I’ve always been a keen photographer. At 14, my father bought me an old fully-manual film SLR, and my aunt gave me her old darkroom equipment, so my bedroom became a darkroom with a bed in the corner.
When the first DLSRs hit the market, I waited impatiently for them to drop below the $1000 mark. That early Nikon D70 was replaced by a D3 which I still have today. If you had suggested then that it could be just a few short years before cameraphones could replace a DSLR, I’d have laughed.
But camera technology has developed at an astonishing pace. That D3 already spends most of its time gathering dust in a drawer. My Sony a6300 compact camera delivers near-identical results in most situations. And the camera I use most on an everyday basis is my iPhone.
There are just four remaining pieces of the puzzle before an iPhone can replace a DSLR, and it looks to me like we’re just 2-3 years away from cracking all of them …
Let’s look first at what the D3 – a professional level DSLR with four-figure lenses – delivers that the Sony a6300 compact camera doesn’t. I can answer that in three words: low-light performance.
When I need to take photos of people in dimly-lit surroundings, it’s the D3 I turn to. There’s a simple law of physics at play here: a larger sensor has a lower pixel density for any given resolution, and that results in less noise in the shot. The more pixels you cram into a small sensor, the worse the low-light performance gets.
But the Sony a6300 gets close. It has an APS-C sensor, which is large by compact camera standards, and does a perfectly good job of night shots, where a long exposure allows it to suck in enough light to produce a clean image.
There are other benefits to a professional DSLR, of course. Things like dual cards, to guard against lost shots; weatherproof housing; longevity; and so on. But for most amateur purposes, the gap between even a pro DSLR and a good compact camera is a rather small one these days.
The personal proof is that I love to take travel photos, and used to lug my D3 around on trips. As of a couple of years ago, I switched to the a6300 instead.
So if good compact cameras get close to DSLR performance, what’s the gap between them and an iPhone? Four things:
- Low-light performance
- Shallow depth of field
- Choice of focal lengths
- Long exposures (mostly for night shots)
Let’s examine each in turn.
The low-light performance of a full-frame DSLR against an iPhone is, if you’ll excuse the pun, night and day. The above shot, for example, was taken in a castle, in a room lit only by some exceedingly dim bulbs and a small window. An iPhone would have captured only a motion-blurred grainy mess.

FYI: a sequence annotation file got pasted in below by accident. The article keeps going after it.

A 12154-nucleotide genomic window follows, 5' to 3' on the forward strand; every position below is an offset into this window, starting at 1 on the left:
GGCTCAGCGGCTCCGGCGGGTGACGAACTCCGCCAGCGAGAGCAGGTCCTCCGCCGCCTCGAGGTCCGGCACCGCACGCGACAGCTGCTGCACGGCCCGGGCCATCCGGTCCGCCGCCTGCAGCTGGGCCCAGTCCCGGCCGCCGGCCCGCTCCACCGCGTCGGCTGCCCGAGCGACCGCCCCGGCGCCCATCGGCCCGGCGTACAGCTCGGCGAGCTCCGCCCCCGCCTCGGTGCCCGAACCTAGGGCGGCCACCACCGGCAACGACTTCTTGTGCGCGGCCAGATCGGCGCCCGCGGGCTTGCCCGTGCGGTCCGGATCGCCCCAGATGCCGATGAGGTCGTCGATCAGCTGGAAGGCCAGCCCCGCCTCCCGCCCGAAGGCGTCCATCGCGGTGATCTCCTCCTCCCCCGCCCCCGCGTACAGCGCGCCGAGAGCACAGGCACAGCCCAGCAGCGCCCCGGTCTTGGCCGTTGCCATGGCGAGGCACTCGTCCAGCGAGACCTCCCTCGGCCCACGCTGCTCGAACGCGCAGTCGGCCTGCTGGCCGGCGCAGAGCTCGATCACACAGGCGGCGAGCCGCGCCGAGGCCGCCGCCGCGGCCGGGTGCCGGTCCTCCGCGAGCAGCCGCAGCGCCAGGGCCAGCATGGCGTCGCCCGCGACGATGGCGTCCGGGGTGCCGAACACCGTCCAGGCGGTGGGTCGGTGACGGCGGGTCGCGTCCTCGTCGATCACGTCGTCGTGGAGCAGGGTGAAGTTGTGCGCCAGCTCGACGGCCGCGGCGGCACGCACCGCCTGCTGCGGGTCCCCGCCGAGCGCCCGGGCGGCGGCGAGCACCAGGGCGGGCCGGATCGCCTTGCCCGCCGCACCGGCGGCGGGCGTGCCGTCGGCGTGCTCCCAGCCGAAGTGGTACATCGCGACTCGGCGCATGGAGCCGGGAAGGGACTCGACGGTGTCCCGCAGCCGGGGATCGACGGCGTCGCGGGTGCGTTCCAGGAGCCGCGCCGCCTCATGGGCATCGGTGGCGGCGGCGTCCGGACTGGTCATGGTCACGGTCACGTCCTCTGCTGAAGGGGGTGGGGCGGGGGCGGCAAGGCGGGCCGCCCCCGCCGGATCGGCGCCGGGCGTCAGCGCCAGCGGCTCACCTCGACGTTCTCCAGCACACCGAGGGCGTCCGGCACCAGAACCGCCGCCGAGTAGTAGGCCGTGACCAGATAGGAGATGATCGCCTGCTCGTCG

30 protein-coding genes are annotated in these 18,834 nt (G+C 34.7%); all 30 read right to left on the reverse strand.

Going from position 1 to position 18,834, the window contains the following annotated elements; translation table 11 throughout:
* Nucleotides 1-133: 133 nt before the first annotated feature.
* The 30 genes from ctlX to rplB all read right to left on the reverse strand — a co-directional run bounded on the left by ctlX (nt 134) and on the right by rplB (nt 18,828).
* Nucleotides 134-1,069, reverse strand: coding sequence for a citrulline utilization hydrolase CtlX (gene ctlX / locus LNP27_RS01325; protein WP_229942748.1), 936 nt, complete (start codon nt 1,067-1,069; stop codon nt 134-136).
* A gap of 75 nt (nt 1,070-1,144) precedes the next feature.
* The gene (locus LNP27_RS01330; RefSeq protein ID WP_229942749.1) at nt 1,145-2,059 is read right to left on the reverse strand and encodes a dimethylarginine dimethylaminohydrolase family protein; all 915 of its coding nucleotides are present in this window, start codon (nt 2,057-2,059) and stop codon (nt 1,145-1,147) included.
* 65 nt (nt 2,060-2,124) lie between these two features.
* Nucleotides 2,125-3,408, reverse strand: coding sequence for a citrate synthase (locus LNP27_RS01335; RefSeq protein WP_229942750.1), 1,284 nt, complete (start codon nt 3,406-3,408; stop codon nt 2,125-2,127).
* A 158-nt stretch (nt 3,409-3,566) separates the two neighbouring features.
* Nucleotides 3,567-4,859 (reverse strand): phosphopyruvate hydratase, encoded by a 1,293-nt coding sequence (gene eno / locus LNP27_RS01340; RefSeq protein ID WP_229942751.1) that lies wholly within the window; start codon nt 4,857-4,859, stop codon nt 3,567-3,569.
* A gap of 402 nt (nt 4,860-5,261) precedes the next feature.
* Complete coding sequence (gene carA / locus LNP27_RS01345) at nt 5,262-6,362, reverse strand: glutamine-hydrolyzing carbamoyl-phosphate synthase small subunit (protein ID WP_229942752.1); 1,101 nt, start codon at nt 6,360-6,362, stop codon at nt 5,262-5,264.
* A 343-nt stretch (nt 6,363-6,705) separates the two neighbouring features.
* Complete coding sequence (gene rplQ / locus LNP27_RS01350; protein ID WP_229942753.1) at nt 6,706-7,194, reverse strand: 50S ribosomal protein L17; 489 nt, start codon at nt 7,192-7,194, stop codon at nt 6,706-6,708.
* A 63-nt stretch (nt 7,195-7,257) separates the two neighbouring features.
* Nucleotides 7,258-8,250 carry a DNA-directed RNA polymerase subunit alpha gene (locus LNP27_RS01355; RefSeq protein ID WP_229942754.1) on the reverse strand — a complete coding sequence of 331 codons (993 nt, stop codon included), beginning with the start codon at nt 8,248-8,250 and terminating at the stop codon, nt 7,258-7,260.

I said earlier that there’s a simple law of physics at play here, and that’s true, but there are a couple of riders.
First, sensor technology improves all the time. Every year, DSLR manufacturers push the ISO limit (the amount by which they can amplify the signals from sensors) to new levels. iPhones have of course lagged a long way behind, but we’ve seen similar progressions there. So eventually, the tech would push things to the point where an iPhone sensor could match the performance of today’s 35mm sensors.
Second, there’s the multi-camera approach taken by the L16 device we mentioned yesterday. Take two small sensors, capture half the image on both and stitch them together and you’ve effectively doubled the size of your sensor. Repeat until you run out of room for cameras. Because each camera only captures part of the scene, you can keep the pixel density – and thus noise levels – low.
So the low-light problem will be solved, one way or the other. Two to three years to get to the same performance as today’s DSLRs strikes me as a very achievable goal.
Shallow depth of field
When photographing people in particular, you want the person to stand out against the background. This is most commonly achieved by having the person in sharp focus and the background blurred, using a technique known as shallow depth of field. Above is an extreme example: a macro lens used to ensure that the reflection in the eyeball was in focus with very little else.
The iPhone 7 Plus achieves this by cheating. It takes two photos using two different lenses, and uses the parallax effect – the difference in vantage point between the two lenses – to figure out how far away things are. It then artificially blurs the background.
That artificial effect is ok, but an experienced photographer can tell the difference. And blow the shot up large enough and anyone will see artefacts around the edges. So far at least, it’s not a great approach.